County passes tobacco ‘law on a law’

Published 12:00 am Friday, August 27, 1999

The decision was unanimous: 5-0.

Friday, August 27, 1999

The decision was unanimous: 5-0.

Email newsletter signup

The new Mower County tobacco ordinance has become law.

It governs all areas of the county, where municipalities do not have their own ordinances. In effect, it is an ordinance to enforce existing tobacco sales laws, especially concerning sales to children and teenagers.

"Given the fact that nearly 30 percent of all Mower County 12th-graders admitted to weekly cigarette use in the 1995 survey and that tobacco use is the single-leading, but preventable cause of disease in the United States, plus the fact that it costs every resident $277 pay for tobacco-related health care concerns, this is a positive step in a direction that gets the entire community working together ," Margene Gunderson said.

Gunderson, director of Mower County Public Health, weighed the question – "Is the new county tobacco ordinance necessary?" – carefully before answering. When she did, it was with ample facts to support her assertion, that, yes, the new ordinance is needed.

Glen W. Jacobsen, Mower County’s chief deputy prosecutor, drafted the ordinance. Jacobsen and Gunderson were joined by Mower County Sheriff Barry J. Simonson and Mower County Auditor Woody Vereide at Tuesday’s county board meeting.

Vereide’s role will be to process license applications and Simonson’s will be to enforce the new law.

Critics say it is a "law on top of another law" and a redundancy, because it is already illegal to sell cigarettes to minors.

But there is one school of thought that says aggressive anti-smoking campaigns work and Oregon and California offer evidence of the same. The Center for Disease Control wants states anticipating money from the $250 billion settlement with tobacco companies to target the monies on health and anti-smoking programs.

Ironically, one person most directly affected by the new law, Gary Nemitz, owner of Nemitz’s in downtown Austin, the city’s premier newsstand and tobacco shop, had no comment Tuesday.

Nemitz, 5th district, voted with the four other county commissioners to approve the new county tobacco ordinance.

Privately in his store, he has other opinions reserved for those who ask and they aren’t favorable.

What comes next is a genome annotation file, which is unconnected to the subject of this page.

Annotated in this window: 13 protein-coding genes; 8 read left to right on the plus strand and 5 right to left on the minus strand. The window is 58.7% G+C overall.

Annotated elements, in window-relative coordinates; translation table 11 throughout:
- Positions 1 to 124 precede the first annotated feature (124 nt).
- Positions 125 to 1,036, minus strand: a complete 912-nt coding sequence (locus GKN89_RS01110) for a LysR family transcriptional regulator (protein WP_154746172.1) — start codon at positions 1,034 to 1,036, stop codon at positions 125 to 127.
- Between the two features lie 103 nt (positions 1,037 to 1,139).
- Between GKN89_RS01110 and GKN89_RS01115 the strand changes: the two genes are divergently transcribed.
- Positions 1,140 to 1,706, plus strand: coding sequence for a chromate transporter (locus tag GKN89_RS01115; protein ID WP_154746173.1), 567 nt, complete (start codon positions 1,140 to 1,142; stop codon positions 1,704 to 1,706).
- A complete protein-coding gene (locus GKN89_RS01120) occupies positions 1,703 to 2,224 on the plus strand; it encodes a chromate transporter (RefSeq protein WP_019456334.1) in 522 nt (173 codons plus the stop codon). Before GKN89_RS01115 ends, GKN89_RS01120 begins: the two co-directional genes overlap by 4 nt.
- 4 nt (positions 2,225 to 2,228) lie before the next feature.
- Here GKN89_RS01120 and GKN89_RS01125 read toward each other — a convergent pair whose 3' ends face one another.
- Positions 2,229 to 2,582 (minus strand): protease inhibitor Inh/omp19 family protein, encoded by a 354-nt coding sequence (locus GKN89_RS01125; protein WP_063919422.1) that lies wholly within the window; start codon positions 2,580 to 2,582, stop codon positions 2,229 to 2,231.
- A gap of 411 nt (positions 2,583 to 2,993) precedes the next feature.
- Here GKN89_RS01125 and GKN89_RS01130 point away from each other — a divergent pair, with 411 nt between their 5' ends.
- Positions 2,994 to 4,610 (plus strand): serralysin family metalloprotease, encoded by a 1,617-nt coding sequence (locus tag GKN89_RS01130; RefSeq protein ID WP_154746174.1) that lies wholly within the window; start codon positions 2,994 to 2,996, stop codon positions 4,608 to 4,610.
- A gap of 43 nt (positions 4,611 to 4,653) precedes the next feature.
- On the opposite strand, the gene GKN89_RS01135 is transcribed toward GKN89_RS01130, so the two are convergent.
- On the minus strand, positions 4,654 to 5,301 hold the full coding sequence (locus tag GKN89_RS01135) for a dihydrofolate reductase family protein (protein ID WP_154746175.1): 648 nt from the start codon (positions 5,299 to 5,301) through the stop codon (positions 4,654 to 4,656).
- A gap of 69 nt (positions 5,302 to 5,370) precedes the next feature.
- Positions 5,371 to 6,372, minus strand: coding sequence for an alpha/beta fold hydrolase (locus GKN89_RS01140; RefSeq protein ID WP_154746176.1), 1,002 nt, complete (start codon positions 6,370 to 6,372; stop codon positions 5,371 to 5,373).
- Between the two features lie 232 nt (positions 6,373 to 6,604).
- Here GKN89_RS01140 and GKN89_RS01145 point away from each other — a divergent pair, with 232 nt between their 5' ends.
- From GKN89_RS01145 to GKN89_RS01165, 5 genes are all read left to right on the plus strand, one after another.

Many stores already secure their tobacco products behind lock-and-key, so it will be business as usual for them.

Gunderson believes the new ordinance will help teenage clerks, who may be tempted by their peers to sell cigarettes illegally. "Now, they have another reason to tell their peers they can’t sell them tobacco products," she said.

According to Gunderson, the tobacco ordinance is one method in policy development for dealing with the problem of under-age smokers. Mower County public health and Austin Medical Center continue to explore other measures to take to curb tobacco usage and Gunderson believes more education is needed and even counter-advertising to what tobacco companies are doing.

"This tobacco ordinance shouldn’t change the way retailers do business. It already is against the law to sell tobacco products to minors," she said. "It reinforces some of the things already in place; namely that tobacco products cannot be displayed out in the open, where minors would have immediate access to them."

"My hope is tobacco vendors will work together with everyone for a common purpose," she said.

Details of ordinance

According to Jacobsen, the ordinance is in response to a new statute adopted in 1997 and will not supersede any municipal tobacco ordinance.

The purpose is to regulate the sale, use and possession of tobacco and tobacco products by "enforcing and furthering existing laws."

Also, it is intended to protect minors from the "serious effects associated with the use of tobacco and tobacco products."

Lastly, it is designed to "further the official public policy of the state of Minnesota," which is to "prevent young people from starting to smoke."

Jacobsen went through the new ordinance page-by-page.

The so-called "law to enforce existing laws" is eight pages in length.

There will be annual compliance checks and all businesses, currently selling tobacco products, must obtain a license from the county. With the applications will come background checks and a fee for processing an issuing the county’s new license.

Jacobsen pointed out the new county law prohibits sales to any person under the age of 18 and by any type of vending machine.

In addition, it prohibits self-service merchandising of tobacco products. That means, the plastic display cases which allow for the access to tobacco products without first requesting it from a vendor is outlawed.

Also, there may be no sale of "loosies," or tobacco products lying within eyesight and reach of customers.

There is a separate section detailing "other illegal acts," such as minors having in their possession any tobacco or tobacco product.

Also, "No minor may smoke, chew, sniff or otherwise use any tobacco or tobacco product."

When violations, which are misdemeanors, are discovered, there is a process before a hearing officer, including an appeals opportunity.

The fines range from $75 to $150 for a first offense; $200 to $500 for a second offense; and $250 to $700 for a third or subsequent offense.

Also, a license can be revoked for repeated offenses.